Marvin Rees says a better understanding of Bristol’s true story will help us shape where we go in the wake of Sunday’s historic events.
The mayor has revealed plans to bring together a collective of historians, academics and placemakers to research and share a true version of the city’s rich and varied heritage to inform decisions about its future.
The new commission follows the toppling of Colston’s statue, a move that has divided opinion across a city.
“The events over the last few days have really highlighted that as a city we all have very different understandings of our past,” said Rees.
“The only way we can work together on our future is by learning the truth of our beginnings, embracing the facts, and sharing those stories with others. This is why this commission is so important.”
He continued: “Bristol’s journey to become the modern city it is today includes a history of huge disparities of class, race and gender and the struggles for equality. Our history includes the growth of education, the struggles of workers for pay and working conditions, and Chartists and suffragettes campaigning for emancipation.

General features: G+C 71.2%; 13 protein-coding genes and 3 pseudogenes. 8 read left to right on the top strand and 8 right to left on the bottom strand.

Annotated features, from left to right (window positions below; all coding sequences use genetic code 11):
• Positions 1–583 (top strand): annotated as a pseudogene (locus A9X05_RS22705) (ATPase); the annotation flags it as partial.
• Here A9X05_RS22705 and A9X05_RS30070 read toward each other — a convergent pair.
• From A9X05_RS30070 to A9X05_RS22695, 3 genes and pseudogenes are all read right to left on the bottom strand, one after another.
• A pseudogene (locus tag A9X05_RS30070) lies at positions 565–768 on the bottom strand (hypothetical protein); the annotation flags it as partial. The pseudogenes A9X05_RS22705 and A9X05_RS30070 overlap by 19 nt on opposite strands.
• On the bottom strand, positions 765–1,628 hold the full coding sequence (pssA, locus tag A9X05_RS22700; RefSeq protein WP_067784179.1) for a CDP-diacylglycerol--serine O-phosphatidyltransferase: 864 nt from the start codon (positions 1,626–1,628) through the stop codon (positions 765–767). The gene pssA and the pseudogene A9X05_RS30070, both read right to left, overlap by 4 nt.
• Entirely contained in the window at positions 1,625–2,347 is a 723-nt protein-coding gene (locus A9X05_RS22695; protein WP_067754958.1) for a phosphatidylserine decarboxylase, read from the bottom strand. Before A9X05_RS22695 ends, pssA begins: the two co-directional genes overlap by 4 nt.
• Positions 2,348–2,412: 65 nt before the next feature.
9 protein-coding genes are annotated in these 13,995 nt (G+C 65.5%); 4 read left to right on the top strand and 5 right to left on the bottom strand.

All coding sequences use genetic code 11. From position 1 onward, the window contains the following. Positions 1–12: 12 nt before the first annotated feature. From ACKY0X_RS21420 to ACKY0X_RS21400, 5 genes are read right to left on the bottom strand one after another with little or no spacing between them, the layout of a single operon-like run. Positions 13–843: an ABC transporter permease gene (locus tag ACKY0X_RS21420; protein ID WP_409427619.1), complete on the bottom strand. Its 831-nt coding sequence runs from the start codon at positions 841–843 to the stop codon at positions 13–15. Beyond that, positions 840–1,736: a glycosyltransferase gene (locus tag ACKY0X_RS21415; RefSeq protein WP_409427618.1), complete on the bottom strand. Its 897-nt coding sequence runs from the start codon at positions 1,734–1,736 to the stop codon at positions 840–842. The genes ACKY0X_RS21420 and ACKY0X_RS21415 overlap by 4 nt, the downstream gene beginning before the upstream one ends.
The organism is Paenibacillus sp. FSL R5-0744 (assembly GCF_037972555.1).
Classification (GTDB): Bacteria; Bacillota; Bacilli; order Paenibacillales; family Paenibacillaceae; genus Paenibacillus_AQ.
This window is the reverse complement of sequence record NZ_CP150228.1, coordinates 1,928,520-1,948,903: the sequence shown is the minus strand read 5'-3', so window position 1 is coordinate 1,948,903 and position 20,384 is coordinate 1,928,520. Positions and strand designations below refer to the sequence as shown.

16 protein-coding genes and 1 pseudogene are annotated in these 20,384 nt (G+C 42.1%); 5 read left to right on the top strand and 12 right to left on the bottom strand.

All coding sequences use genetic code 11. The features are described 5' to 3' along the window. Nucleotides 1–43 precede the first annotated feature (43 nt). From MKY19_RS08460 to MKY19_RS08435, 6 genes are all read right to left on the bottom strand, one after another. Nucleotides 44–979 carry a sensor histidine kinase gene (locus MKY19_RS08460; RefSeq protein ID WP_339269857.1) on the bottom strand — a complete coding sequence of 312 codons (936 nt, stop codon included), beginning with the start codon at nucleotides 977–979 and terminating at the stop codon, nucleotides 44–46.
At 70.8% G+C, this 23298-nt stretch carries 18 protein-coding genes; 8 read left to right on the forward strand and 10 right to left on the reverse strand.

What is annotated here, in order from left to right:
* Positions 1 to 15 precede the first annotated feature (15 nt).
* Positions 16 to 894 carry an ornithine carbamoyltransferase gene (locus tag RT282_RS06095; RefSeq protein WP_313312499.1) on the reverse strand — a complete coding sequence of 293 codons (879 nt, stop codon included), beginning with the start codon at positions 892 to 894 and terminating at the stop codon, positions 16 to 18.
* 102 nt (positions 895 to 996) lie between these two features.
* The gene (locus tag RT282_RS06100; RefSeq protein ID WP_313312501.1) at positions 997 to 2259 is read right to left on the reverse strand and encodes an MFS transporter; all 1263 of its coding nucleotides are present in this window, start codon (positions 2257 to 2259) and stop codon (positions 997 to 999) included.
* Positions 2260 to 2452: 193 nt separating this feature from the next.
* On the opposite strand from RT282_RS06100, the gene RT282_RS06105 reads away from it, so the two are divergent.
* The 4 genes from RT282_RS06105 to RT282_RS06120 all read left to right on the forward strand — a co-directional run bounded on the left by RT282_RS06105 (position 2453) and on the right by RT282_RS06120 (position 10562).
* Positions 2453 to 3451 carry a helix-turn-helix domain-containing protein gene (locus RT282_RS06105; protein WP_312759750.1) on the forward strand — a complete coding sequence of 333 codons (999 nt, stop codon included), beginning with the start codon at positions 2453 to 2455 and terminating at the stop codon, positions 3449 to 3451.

“Our story includes the impacts that wars, protests, slavery and freedom have had on our citizens. Crucial to our heritage has been the harbour and the docks, manufacturing and industry, research and innovation, transport, slum clearances, housing, modern gentrification and faith.
“Education of our history has often been flawed. More accuracy of our city’s history which is accessible to all will help us understand each other, our differences, our contradictions and our complexities.”
Speaking during a press briefing on Wednesday, the mayor said it could also be an incredible resource for Bristol schools, and an opportunity for schoolchildren to be involved in a live piece of work.
Describing the toppling of Colston’s statue a big moment for Bristol, he said the challenge now is how we bring together different experiences and views and create a city where people have the ability to live with their differences.
Rees said he already has a number of people willing to be involved in the commission and more details will be revealed following an initial Zoom meeting.
Work is getting underway to remove the statue from the harbour and place it in a museum – although it has not been confirmed which one.
On what should be done with the currently empty plinth where Colston once stood, the mayor said it’s “absolutely essential that the city has the chance to have ownership of what we do with that space”.
He added: “It’s about equipping the city to make sure we can have that conversation.”
The announcement follows the news that a project is already underway to create a venue on a boat in Bristol’s harbour to showcase the work of black creatives, share the city’s history and celebrate our collective future.
Main photo by Martin Booth